Contact(s): Mark Witecha, DNR upland wildlife ecologist, 608-267-7861
MADISON - Roadside ruffed grouse surveys completed this spring showed statewide drumming activity decreased 34 percent between 2017 and 2018; while this decline does not follow the generally predictable grouse population cycle, the 2018 drumming observations do fall within the normal range of variability of the grouse cycle.
The survey results showed a 34 percent decrease statewide over 2017 levels. The down turn was seen in both the central (-29 percent) and northern (-38 percent) forest regions of the state. These two areas comprise the primary grouse range in Wisconsin. While the decreases in the southwest (-14 percent) part of the state were smaller by percentage, and an increase in the southeast was observed, these areas are not within the primary range for grouse. The drumming activity in southwestern and southeastern Wisconsin are at or near historic lows, and likely would not significantly add to grouse abundance in the state.
"Ruffed grouse populations are known to rise and fall over a nine to 11-year cycle, and the last peak in Wisconsin's cycle occurred in 2011. Based on the historical grouse cycle in Wisconsin, it was expected there would have been a significant drop in the population in the northern forest back around 2015; however, the population decline was only about half as low as anticipated," said Mark Witecha, Wisconsin Department of Natural Resources upland wildlife ecologist.
"With this somewhat abbreviated low point in the population cycle in 2015, an increasing phase lasting several years is expected, so a decline in 2018 is not consistent with a typical population cycle, but does confirm the reports we received from hunters last fall. As these survey results indicate, there is some variation from the historical pattern in the grouse population over the last several years, specifically in the primary northern range. In the more southern survey areas, a long-term decline in the population is consistent with a loss of quality young forest habitat."Roadside surveys to monitor the number of breeding grouse have been conducted by staff from the department, U.S. Forest Service, tribal employees, and numerous grouse enthusiasts and volunteers since 1964.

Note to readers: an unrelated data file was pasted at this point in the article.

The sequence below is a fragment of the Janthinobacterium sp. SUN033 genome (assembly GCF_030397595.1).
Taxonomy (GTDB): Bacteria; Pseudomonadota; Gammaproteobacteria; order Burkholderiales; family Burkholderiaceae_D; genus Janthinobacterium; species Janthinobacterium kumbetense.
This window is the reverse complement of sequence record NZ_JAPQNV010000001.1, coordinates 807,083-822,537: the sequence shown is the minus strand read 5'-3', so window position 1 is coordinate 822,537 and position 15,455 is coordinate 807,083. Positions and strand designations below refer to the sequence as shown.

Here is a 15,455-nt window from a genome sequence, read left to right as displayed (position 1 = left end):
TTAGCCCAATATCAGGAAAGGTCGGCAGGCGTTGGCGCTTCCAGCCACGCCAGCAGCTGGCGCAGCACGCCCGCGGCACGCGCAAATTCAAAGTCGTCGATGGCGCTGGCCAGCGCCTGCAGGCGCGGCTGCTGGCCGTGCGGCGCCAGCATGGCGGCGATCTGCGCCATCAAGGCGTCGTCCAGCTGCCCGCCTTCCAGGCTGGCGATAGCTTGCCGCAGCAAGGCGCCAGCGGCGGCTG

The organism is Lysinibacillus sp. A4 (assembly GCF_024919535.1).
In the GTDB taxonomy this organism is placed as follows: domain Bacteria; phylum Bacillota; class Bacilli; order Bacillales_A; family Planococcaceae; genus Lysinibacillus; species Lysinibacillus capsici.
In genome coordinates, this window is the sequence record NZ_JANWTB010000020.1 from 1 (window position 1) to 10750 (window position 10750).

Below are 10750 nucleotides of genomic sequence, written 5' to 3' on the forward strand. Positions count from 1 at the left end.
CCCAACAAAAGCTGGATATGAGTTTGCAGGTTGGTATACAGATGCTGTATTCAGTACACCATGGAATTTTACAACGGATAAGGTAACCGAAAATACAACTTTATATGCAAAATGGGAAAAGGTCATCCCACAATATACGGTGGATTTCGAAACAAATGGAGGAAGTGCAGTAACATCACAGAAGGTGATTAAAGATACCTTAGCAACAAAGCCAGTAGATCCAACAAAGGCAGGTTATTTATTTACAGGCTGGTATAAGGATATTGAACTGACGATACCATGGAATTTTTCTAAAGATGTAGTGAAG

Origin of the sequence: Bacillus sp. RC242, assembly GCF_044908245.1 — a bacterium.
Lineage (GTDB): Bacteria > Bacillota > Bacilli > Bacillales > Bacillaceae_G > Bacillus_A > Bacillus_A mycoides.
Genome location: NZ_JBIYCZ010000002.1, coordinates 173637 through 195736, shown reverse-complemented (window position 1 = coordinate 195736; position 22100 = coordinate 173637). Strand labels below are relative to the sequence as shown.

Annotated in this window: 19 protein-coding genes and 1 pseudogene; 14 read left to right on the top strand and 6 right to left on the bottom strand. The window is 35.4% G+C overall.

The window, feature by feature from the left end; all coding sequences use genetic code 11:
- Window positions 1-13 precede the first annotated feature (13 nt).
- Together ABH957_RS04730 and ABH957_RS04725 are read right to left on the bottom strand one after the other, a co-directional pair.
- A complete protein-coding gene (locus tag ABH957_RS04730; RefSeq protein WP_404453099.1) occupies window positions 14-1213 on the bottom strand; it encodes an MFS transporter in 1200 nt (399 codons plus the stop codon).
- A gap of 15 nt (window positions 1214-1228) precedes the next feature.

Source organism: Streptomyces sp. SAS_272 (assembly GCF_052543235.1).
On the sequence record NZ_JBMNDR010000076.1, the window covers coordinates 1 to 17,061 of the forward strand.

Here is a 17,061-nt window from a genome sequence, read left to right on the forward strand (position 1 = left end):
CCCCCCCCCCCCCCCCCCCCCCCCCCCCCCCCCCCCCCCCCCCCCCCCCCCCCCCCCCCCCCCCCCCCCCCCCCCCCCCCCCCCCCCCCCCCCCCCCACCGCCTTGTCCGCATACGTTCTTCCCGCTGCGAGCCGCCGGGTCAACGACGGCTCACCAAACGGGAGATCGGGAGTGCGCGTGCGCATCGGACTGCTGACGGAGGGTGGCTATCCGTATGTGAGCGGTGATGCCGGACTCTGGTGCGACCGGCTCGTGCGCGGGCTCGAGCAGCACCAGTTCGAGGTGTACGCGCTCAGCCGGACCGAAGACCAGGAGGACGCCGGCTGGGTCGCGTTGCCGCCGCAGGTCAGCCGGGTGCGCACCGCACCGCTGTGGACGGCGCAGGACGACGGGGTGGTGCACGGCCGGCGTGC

Roadside surveys to monitor the number of breeding grouse have been conducted by staff from the department, U.S. Forest Service, tribal employees, and numerous grouse enthusiasts and volunteers since 1964.
"Ruffed grouse rely on dense, young forest cover resulting from disturbances such as fire and logging - beyond actively managing state-owned lands, Wisconsin DNR is working to provide suitable grouse habitat through an extensive collaborative effort known as the Wisconsin Young Forest Partnership," said Witecha. "This partnership provides technical and financial assistance for young forest management on private lands, benefitting ruffed grouse and other wildlife species by helping maintain healthy and diverse forest communities."
For more information regarding grouse hunting in Wisconsin, search keywords "ruffed grouse hunting." To learn more about managing habitat for ruffed grouse and other wildlife species, search keywords "young forest."